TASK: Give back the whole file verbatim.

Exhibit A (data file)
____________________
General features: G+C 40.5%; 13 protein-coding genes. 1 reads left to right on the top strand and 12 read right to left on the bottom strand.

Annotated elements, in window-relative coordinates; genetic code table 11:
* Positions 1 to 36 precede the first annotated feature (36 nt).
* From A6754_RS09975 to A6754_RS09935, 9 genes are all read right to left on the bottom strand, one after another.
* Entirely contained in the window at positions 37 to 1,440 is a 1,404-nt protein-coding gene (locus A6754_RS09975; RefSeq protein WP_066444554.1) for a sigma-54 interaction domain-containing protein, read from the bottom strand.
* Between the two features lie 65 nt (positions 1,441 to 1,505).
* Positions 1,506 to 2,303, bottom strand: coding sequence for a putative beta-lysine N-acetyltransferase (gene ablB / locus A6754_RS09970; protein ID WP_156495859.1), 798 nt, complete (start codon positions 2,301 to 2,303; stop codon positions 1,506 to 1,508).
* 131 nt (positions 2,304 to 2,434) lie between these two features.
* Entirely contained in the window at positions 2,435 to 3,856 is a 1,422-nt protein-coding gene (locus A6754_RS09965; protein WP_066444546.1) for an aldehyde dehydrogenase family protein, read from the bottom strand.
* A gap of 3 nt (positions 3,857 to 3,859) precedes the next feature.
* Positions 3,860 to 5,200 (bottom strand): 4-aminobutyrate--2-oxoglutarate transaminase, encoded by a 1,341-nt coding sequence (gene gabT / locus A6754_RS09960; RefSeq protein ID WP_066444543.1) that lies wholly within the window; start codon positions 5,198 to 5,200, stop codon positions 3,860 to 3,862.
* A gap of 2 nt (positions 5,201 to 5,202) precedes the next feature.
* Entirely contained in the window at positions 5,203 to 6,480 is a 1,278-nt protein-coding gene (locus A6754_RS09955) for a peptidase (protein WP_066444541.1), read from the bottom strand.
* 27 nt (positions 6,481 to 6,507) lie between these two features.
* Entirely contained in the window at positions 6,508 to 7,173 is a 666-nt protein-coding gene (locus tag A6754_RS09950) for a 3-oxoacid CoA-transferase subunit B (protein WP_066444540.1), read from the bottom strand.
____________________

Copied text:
General features: G+C 40.5%; 13 protein-coding genes. 1 reads left to right on the top strand and 12 read right to left on the bottom strand.

Annotated elements, in window-relative coordinates; genetic code table 11:
* Positions 1 to 36 precede the first annotated feature (36 nt).
* From A6754_RS09975 to A6754_RS09935, 9 genes are all read right to left on the bottom strand, one after another.
* Entirely contained in the window at positions 37 to 1,440 is a 1,404-nt protein-coding gene (locus A6754_RS09975; RefSeq protein WP_066444554.1) for a sigma-54 interaction domain-containing protein, read from the bottom strand.
* Between the two features lie 65 nt (positions 1,441 to 1,505).
* Positions 1,506 to 2,303, bottom strand: coding sequence for a putative beta-lysine N-acetyltransferase (gene ablB / locus A6754_RS09970; protein ID WP_156495859.1), 798 nt, complete (start codon positions 2,301 to 2,303; stop codon positions 1,506 to 1,508).
* 131 nt (positions 2,304 to 2,434) lie between these two features.
* Entirely contained in the window at positions 2,435 to 3,856 is a 1,422-nt protein-coding gene (locus A6754_RS09965; protein WP_066444546.1) for an aldehyde dehydrogenase family protein, read from the bottom strand.
* A gap of 3 nt (positions 3,857 to 3,859) precedes the next feature.
* Positions 3,860 to 5,200 (bottom strand): 4-aminobutyrate--2-oxoglutarate transaminase, encoded by a 1,341-nt coding sequence (gene gabT / locus A6754_RS09960; RefSeq protein ID WP_066444543.1) that lies wholly within the window; start codon positions 5,198 to 5,200, stop codon positions 3,860 to 3,862.
* A gap of 2 nt (positions 5,201 to 5,202) precedes the next feature.
* Entirely contained in the window at positions 5,203 to 6,480 is a 1,278-nt protein-coding gene (locus A6754_RS09955) for a peptidase (protein WP_066444541.1), read from the bottom strand.
* 27 nt (positions 6,481 to 6,507) lie between these two features.
* Entirely contained in the window at positions 6,508 to 7,173 is a 666-nt protein-coding gene (locus tag A6754_RS09950) for a 3-oxoacid CoA-transferase subunit B (protein WP_066444540.1), read from the bottom strand.